It wasn’t so long ago that communications people relied on their internal Web team for new and interesting technology, both for evaluation and set up in their organizations. Years ago at my marketing communications firm, we relied on the web folks to simplify the complex and enlighten us with technology that made us more productive. When new technology was available, they took a lot of time to explain the tools and resources.
For example when we needed to have web analytics tied to our programs, they introduced us to WebTrends. When our company needed project management software, they showed us AdTrak, and when we wanted to evaluate specific numbers with respect to visitors/traffic that came into our newsroom or we needed an email marketing solution, it was the web team who came to our aid. It was also the web team who uploaded photos, logos, and other supporting materials for our online media kits into our newsroom. I’m fairly certain that we interrupted the web team quite a few times in a day with our technology questions.
I guess you could say back in the day, most of us communications professionals were non-tech and we knew it. We proudly updated our excel spreadsheets and sent separate, single emails to contacts. At the time, one senior account executive came close to giving his resignation the day we began to use the new email platform to reach journalists. Luckily, we were able to educate him and he learned a better and more efficient approach.
Why did the view on technology change? Communications professionals found out there were tech tasks they were able to accomplish on their own and with ease. That’s right, they were empowered to roll up our sleeves to learn technology and achieve their goals. What exactly did that mean in terms of a new function? It required adopting a different mindset and taking on a new process. When we wanted to be more productive, and we realized that there was a more targeted approach to reach a particular group and when we had the information at their fingertips through the Internet, that’s when we started with our own technology research and experimentation.
Today, like any other initiative, we must do our due diligence with a cost benefit analysis to determine what would be the best technology, platform, or tools to get the communication out and to reach the right people. Of course, we consult with web or IT, especially if it’s a resource that needs to integrate with an overall organizational system. However, in the past, depending on the technology or the tool that was needed, the process didn’t necessarily start with us. It’s great that we have direct access to information and resources that we can review, compare and digest to make an informed decision. The Internet and social media made this more than a possibility; it made it our reality.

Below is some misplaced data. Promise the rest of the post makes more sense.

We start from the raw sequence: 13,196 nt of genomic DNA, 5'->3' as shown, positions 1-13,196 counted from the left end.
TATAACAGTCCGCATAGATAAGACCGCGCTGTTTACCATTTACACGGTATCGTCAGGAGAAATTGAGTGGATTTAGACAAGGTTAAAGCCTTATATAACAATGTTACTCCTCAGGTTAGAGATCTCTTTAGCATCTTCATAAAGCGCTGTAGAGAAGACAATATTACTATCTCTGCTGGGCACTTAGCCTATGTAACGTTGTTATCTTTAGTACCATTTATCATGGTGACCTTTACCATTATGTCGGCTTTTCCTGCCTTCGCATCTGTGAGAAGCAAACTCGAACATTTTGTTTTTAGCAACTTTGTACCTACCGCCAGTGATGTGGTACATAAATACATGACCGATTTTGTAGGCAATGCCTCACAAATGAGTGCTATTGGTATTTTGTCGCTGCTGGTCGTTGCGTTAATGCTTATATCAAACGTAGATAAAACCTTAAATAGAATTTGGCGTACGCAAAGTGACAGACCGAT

In the last few years, communications professionals have been comparing and making decisions about collaborative platforms, different media channels for social engagement, tools that measure influence, back end content management systems, social media monitoring/tracking services, email marketing platforms, social media release platforms, project management systems, online survey tools, and the list goes on and on. It’s invigorating to be in a position to research, demo, test, evaluate and then decide what technology best suits a particular program or helps with the productivity in your department.
The technology tester is no small role. It’s a critical part of improving business communications. Suddenly communications professionals are selecting the tools and resources that will help with productivity and program effectiveness. Finding and selecting the right technology is a part of the strategic process. Before, we were trained and then used the technology it to implement the initiative. However, being a part of the evaluation and the selection process, leads to feeling empowered and inspired to take a deeper interest in the overall success of the technology’s use.
There are different levels of communications technology testing from the smaller tools to the larger platforms. Regardless of the size or scope of the technology, the technology tester is happy to roll up his/her sleeves, do the comparison-shopping and demos/trials that are necessary to make decisions. It’s important to make technology testing a part of the communications function. But, it’s not a one-time deal. When you’re a tester that means your executives rely on you to know what’s new in communications technology and how the channel, platform or tool can benefit the business.
Of course, understanding where and how to communicate on behalf of a brand and knowing how to use the appropriate technology, tools and platforms is an ever-changing process. What’s important to keep in mind is that when you dive into technology, from research through to implementation and measurement, it makes you more of an asset to your organization. Anything that makes you stand out with new and valuable information is worth the time and effort that goes into the testing.
If you’re in communications, is being technology tester a part of your role?